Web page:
Our bucket list: 9 courses our staff can’t wait to finally play in 2022

A view of Chambers Bay in University Place, Wash.

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Whether it be hitting the road to cover pro events, visiting a new course opening or just playing on our own time, our staffers get around. But no one can get everywhere. Here are eight courses on our staff’s wish list for 2022. Scroll down and take notes — maybe one of your next tee times will be at one of these gems too.

9 courses our staff can’t wait to play in 2022

Alan Bastable, executive editor: Only two of Seth Raynor’s designs are true daily-fee courses. One, at Thousand Island CC, is in upstate New York — like, way upstate, 100 miles north of Syracuse. The other, at Rock Spring GC, is 30 minutes north of my central New Jersey home, in West Orange. Despite its proximity to me, I’d never heard of Rock Spring until a year or two ago, partly because of the abundance of top-shelf courses in my area and partly because for most of its nearly 100-year existence Rock Spring was private. No invite, no access. That changed in 2019 when the town — urged on by residents who wanted to protect the green space — bought the club off its then-owner, nearby Montclair Golf Club, and hired management company KemperSports to convert it into a daily fee. Now, anyone can enjoy the Raynor design — complete with all his signature template touches, including a Redan green at the 3rd — for as little as $40. Sign me up!

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Sean Zak, senior editor: I’d like to keep this realistic, but still implausible. I wanna play Shoreacres in 2022, the private club just north of Chicago. As a new resident in the Windy City (who has been lucky enough to play Chicago Club), that one seems next on the list.

Dylan Dethier, senior writer: Gold Mountain. As the curator of Muni Mondays and the only member of our company who lives in the Pacific Northwest, I consider it abject failure that I haven’t yet made the trek to Bremerton, Wash., to play one of the nation’s preeminent municipal facilities. Gold (Jerry, Gold!) Mountain is No. 1 on my bucket list and if we get to this same column this time next year and I still haven’t played it, I’ll have nobody to blame but myself.

Tim Reilly, director of social media: The Palm Beach Par-3 course is on my radar for 2022. That’s right, a par-3 course. Why? Because I love par-3 courses. Some of my most fun golf experiences have occurred on pitch and putts. But this isn’t your normal pitch and putt. Holes range from 81 to 211 yards, and the course runs between the Atlantic Ocean and Florida’s beautiful Intracoastal waterway. My father and I take an annual trip to Mets spring training in Port St. Lucie. This year, we need to make the short drive over to Palm Beach from the airport. (Oh, and like always, Fishers Island remains atop my private-club bucket list. Gotta dream, right?)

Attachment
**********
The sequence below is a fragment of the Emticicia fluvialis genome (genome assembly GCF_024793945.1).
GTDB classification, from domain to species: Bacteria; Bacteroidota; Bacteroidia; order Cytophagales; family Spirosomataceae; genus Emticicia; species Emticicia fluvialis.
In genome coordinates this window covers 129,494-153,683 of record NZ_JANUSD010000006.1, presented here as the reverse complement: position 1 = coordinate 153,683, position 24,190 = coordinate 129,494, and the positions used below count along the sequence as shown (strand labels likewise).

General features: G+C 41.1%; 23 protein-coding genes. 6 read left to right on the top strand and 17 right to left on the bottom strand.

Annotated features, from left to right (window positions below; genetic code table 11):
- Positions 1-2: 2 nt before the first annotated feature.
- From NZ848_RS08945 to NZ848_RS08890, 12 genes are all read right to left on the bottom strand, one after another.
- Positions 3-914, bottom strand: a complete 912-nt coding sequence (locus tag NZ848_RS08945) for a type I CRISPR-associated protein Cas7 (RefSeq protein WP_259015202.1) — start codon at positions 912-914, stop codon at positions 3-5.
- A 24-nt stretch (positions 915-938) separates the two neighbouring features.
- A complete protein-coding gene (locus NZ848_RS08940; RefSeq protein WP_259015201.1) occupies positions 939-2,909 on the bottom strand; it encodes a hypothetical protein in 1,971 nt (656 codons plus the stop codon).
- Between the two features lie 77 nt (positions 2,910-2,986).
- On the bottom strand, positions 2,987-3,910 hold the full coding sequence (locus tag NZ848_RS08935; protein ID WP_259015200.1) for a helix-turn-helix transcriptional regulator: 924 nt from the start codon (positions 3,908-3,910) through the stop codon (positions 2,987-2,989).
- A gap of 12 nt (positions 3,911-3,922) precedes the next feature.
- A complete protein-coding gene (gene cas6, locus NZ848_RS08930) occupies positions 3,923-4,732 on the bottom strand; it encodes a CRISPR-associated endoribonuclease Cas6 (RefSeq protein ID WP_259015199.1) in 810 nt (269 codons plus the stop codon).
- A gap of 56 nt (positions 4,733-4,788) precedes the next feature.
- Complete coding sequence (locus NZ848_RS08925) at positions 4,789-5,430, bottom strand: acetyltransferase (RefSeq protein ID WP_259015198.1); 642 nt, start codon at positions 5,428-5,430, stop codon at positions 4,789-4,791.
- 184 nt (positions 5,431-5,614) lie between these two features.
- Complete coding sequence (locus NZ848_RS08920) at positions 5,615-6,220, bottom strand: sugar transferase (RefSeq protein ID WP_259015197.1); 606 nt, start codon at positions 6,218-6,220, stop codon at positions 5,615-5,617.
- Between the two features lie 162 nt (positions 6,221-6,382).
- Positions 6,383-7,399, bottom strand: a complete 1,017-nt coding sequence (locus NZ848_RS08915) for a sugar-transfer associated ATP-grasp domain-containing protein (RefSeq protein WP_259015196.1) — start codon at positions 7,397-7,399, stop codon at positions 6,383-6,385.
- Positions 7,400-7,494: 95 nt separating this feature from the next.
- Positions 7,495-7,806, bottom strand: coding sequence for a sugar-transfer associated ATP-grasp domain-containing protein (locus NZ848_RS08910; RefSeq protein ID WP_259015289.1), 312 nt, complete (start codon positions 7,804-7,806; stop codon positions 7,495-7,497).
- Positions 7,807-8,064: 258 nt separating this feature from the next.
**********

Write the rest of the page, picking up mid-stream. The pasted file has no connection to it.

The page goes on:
An aerial view of the Palm Beach Par-3.

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Josh Berhow, managing editor: I spent most of 2021 playing golf in Minnesota, but in 2022 I need to venture west to Nebraska. Reason No. 1: I like road trips. There’s something peaceful about your own car driving down the highway en route to somewhere special. Reason No. 2: I really want to play The Prairie Club and Wild Horse, two public Nebraska spots that offer awesome linksy, rolling Great Plains golf. The Prairie Club has two courses plus a 10-hole short course (with no tee boxes!) and Wild Horse, at under $70, is one of the best values around. Or at least it’s said to be. Hopefully in 2022 I find out for myself.

Zephyr Melton, assistant editor: The Loop at Forest Dunes is on my radar for 2022. Northern Michigan has tons of great golf options, but The Loop intrigues me the most thanks to its unique design. One day, you play the course in one direction while the following, the routing is flipped. I’ve heard nothing but great things about it from my coworkers, and in 2022 I’m going to check it out for myself.

The Loop at Forest Dunes.

Sean Zak

James Colgan, assistant editor: My TRUE bucket list courses for 2022 lie on Long Island, where I grew up peering over the fences (literally) into many of the greatest golf courses on earth. But for the sake of choosing a location that’s accessible to the general public, I’ll cross the country for a radically different selection: Chambers Bay. The much-maligned U.S. Open host has fallen into favor among course-design types in the years since its unfortunate debut, and, from what I understand, on a sunny afternoon, it might well be the world’s most underrated muni. I’ve spoken to plenty of people who have played Chambers over the years, and none have anything other than deeply held admiration for Robert Trent Jones Jr.’s work. I’ve also never been to Seattle, and have been longing to make a trip to my first Kraken game. Why not cross both off the bucket list?

Nick Piastowski, senior editor: I’m a fall-temps player (think 50s and 60s), but there’s always been one problem — in the places I’ve lived, I’ve caught that for just about a month, and it’s winter. I think I’ve found an answer. The spot includes the weather I’m looking for, one of the world’s most iconic courses, rates in the vicinity of half off(!) from peak season — and a brewery nearby. I’m very much eyeing a late-year trip to Pinehurst. Thirty-six in late November or early December, with a brew or two afterward, feels like a great way to end the 2022 golf year.

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